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"[..]For addition, either both operands shall have arithmetic or enumeration type, or one operand shall be a pointer to a completely defined object type and the other shall have integral or enumeration type.

2 For subtraction, one of the following shall hold: — both operands have arithmetic or enumeration type; or — both operands are pointers to cv-qualified or cv-unqualified versions of the same completely defined object type; or — the left operand is a pointer to a completely defined object type and the right operand has integral or enumeration type.

int main(){
        int buf[10];
        int *p1 = &buf[0];
        int *p2 = 0;

        p1 + p2;       // Error

        p1 - p2;       // OK
}

So, my question is why 'pointer addition' is not supported in C++ but 'pointer subtraction' is?

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2  
Note: pointer addition is supported in the sense that T* p = /**/; p = p + 1 is valid (and points one element further). It does differ a bit from your question though :) –  Matthieu M. Aug 30 '10 at 11:07
    
many answers indicate that the difference would mean the number of object of a type that can be stored between two pointers p1 and p2. What if the pointer is of type 'void *'? –  Chubsdad Aug 30 '10 at 11:16
    
@chubsdad: then you can't subtract them. –  Potatoswatter Aug 30 '10 at 11:29
    
@Potatoswatter: I should logout of SO for now :) –  Chubsdad Aug 30 '10 at 11:40

6 Answers 6

up vote 17 down vote accepted

The difference between two pointers means the number of elements of the type that would fit between the targets of the two pointers. The sum of two pointers means...er...nothing, which is why it isn't supported.

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The result of subtraction is distance (useful).

The result of adding a pointer and a distance is another meaningful pointer.

The result of adding 2 pointers is another pointer, this time meaningless though.

It's the same reason there are distinct TimeSpan and DateTime objects in most libraries.

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+1 for great date/time analogy –  Mk12 Aug 23 '12 at 20:15

Result of pointer subtraction is number of objects between two memory addresses. Pointer addition doesn't mean anything, this is why it is not allowed.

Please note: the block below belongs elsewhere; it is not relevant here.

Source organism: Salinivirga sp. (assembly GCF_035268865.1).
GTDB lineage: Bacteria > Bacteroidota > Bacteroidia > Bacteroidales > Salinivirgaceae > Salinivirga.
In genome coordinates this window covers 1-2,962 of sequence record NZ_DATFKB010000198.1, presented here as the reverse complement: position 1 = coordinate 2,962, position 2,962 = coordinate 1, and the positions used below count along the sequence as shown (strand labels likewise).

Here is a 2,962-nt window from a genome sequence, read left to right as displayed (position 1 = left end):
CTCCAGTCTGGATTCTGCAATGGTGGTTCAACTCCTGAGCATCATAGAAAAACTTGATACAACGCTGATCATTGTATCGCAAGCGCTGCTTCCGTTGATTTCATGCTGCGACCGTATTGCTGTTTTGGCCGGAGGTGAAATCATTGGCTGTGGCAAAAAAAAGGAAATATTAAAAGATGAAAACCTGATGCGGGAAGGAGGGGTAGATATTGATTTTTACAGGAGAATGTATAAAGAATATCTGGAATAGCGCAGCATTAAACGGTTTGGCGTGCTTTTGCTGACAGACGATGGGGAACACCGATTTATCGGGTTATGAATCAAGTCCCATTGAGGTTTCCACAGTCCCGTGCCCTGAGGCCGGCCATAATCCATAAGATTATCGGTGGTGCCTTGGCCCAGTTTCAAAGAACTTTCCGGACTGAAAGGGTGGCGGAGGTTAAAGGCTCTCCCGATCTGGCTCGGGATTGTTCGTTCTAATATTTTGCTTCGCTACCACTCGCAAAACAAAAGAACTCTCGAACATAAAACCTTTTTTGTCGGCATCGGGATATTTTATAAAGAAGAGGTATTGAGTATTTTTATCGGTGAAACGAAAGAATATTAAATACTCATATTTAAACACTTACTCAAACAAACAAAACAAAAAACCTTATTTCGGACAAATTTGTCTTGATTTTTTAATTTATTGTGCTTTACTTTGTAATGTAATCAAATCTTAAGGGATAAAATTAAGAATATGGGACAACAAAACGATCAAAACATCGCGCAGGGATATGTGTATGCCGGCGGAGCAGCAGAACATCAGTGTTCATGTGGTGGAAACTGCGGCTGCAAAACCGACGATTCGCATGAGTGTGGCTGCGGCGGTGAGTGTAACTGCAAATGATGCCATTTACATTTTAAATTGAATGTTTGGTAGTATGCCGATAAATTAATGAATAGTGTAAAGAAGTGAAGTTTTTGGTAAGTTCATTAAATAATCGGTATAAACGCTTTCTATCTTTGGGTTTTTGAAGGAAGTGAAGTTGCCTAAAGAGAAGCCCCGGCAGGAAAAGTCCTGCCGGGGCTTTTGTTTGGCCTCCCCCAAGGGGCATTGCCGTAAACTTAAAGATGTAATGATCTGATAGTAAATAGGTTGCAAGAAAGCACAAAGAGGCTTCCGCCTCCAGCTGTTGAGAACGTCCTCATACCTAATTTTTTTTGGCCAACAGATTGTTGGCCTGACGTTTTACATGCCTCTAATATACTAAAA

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The first thing that comes to mind is that it doesn't make sense to do pointer addition, so it's not supported. If you have 2 pointers 0x45ff23dd, 0x45ff23ed. What does it mean to add them?? Some memory out-of-bounds. And people in standard comittee have not found good enough reasons to support stuff like that, and rather warn you at compile time about possible problem. While pointer subtraction is fine because it indicates memory distance, which is often useful.

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Because adding two pointers doesn't make sense.

Consider I have two ints in memory at 0x1234 and 0x1240. The difference between these addresses is 0xc and is a distance in memory. The sum is 0x2474 and doesn't correspond to anything meaningful.

You can however, add a pointer to an integer to get another pointer. This is what you do when you index into an array: p[4] means *(p + 4) which means "the thing stored at the address 4 units past this address."

In general, you can determine the "pointerness" of an arithmetic operation by assigning each pointer a value 1 and each integer a value zero. If the result is 1, you've got a pointer; if it's 0, you've got an integer; if it's any other value, you have something that doesn't make sense. Examples:

/* here p,q,r are pointers, i,j,k are integers */
p + i; /* 1 + 0 == 1 => p+i is a pointer */
p - q; /* 1 - 1 == 0 => p-q is an integer */
p + (q-r); /* 1 + (1-1) == 1 => pointer */
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Because the result of that operation is undefined. Where does p1 + p2 point to? How can you make sure it points to a properly initialized memory so that it could be dereferenced later? p1 - p2 gives the offset between those 2 pointers and that result could be used further on.

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